Childhood & Early Life
Vannevar Bush was born on March 11, 1890, in Everett, Massachusetts, to Perry Bush, a Universalist minister and his wife, Emma Linwood Paine. He had two sisters, Edith and Reba. He grew up in a middle-class neighbourhood in Chelsea, Massachusetts.
Bush studied at ‘Chelsea High School,’ and graduated in 1909. He accredited his resolve to the influence of his grandfather who was a whaling captain.
Bush was a brilliant student, especially in mathematics and physics. During growing-up years, he had major health issues and used to remain ill for long periods. He joined ‘Tufts University,’ Medford, Massachusetts, wherein he was the class president and also managed the football team. He was a member of the ‘Alpha Tau Omega’ fraternity. He graduated in 1913 with both B.S. and M.S. in mathematics. He invented and patented a device called ‘Profile tracer,’ for his M.S. thesis. The device was a land survey machine and looked like a lawn-mower.
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Bush worked briefly at ‘General Electric’ (GE) at Schenectady, New York, where his job required ensuring the safety of the equipment. He was later dismissed when a fire broke in his department. In October 1914, he was back at ‘Tufts College’ where he taught mathematics.
Bush joined Massachusetts Institute of Technology’s electrical engineering program and received his doctorate jointly from ‘MIT’ and ‘Harvard’ in 1916. He continued teaching at Tufts.
When WWI began, Bush worked with the ‘National Research Council’ to design an electro-magnetic device to locate submarines. His design was, however, not accepted, probably because of his lack of marketing knowledge and also the fact that it worked only from a wooden ship and failed when used in a metal Destroyer.
In 1919, Bush joined as an associate professor in MIT’s department of electrical engineering. In 1922, he jointly wrote an engineering text-book with fellow-professor Timbie. He simultaneously invented some devices for AMRAD (American Radio & Research Corporation, which proved profitable.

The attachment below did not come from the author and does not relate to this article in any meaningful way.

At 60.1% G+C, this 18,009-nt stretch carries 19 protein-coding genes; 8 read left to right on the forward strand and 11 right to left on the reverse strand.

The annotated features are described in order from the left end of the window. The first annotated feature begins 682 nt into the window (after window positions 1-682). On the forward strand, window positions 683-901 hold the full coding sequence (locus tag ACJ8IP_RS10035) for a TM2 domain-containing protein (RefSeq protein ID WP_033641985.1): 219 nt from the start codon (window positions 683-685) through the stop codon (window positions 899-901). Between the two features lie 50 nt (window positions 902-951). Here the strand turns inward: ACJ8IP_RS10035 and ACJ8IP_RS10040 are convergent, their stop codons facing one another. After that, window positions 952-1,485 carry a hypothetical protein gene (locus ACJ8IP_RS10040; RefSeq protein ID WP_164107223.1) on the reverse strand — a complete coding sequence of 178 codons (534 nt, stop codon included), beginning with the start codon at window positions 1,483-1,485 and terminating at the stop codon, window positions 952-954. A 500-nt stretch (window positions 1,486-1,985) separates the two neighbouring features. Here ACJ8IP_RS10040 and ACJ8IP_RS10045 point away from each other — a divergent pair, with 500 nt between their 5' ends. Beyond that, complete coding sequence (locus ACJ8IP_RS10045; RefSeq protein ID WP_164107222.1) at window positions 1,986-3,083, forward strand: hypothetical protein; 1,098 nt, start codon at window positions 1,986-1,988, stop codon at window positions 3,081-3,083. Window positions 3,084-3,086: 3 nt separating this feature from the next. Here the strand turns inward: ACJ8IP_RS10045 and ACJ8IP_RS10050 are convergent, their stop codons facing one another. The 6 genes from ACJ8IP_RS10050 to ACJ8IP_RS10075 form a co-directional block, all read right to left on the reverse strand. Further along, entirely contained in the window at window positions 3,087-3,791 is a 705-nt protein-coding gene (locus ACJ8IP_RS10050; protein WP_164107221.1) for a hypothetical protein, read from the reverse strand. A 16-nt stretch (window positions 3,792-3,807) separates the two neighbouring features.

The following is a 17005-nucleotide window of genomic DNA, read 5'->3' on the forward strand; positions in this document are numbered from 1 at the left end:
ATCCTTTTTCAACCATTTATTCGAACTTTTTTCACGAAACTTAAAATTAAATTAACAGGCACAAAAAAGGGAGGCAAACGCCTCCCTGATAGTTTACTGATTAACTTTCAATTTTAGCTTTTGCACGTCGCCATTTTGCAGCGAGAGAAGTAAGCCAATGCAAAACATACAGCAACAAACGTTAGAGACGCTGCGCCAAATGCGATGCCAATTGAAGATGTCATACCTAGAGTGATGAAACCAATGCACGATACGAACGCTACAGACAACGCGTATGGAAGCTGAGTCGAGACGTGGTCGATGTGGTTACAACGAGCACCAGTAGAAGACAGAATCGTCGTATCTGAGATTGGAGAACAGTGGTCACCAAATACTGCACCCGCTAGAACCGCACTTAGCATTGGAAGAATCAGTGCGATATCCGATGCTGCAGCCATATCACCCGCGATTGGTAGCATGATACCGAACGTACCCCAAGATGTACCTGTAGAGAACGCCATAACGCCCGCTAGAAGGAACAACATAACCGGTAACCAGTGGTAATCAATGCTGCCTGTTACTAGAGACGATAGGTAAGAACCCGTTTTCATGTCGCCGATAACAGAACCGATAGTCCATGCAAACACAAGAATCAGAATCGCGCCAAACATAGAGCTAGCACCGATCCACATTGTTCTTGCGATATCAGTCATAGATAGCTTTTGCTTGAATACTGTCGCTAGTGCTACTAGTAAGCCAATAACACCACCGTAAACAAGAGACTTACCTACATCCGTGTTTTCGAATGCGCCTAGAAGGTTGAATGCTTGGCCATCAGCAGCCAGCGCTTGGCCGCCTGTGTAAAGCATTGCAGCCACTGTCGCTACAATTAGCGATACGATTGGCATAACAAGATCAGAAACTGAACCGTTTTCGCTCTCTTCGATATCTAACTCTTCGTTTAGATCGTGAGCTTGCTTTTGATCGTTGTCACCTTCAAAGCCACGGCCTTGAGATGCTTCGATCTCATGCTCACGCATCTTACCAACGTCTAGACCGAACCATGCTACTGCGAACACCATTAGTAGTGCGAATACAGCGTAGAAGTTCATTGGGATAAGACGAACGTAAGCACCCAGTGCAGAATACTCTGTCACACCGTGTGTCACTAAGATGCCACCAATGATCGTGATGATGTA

In 1923, Bush became a professor and head of graduate studies and electrical engineering research department. In 1932, he became the first Vice-President of MIT and Dean of the ‘MIT School of Engineering.’ He was also a consultant for the AMRAD, wherein he helped the development of a thermostat, which led him to become an entrepreneur; he co-founded a small company that later grew into ‘Texas Instruments.’
Bush was involved in setting up several firms. He was one of the directors of a company that marketed a new invention for radios. The business later developed into ‘Raytheon,’ one of the largest electronics and defense products corporations of New England.
In 1925, with encouragement from Bush, one of his students, Herbert Stewart, worked on a device for solving differential equations. However, the device had its limitations. In 1927, Bush and his students developed an analog computer, ‘Differential Analyzer,’ which could solve differential equations with up to 18 independent variables. This invention won him ‘Louis E. Levy Medal’ of the Franklin Institute (1928).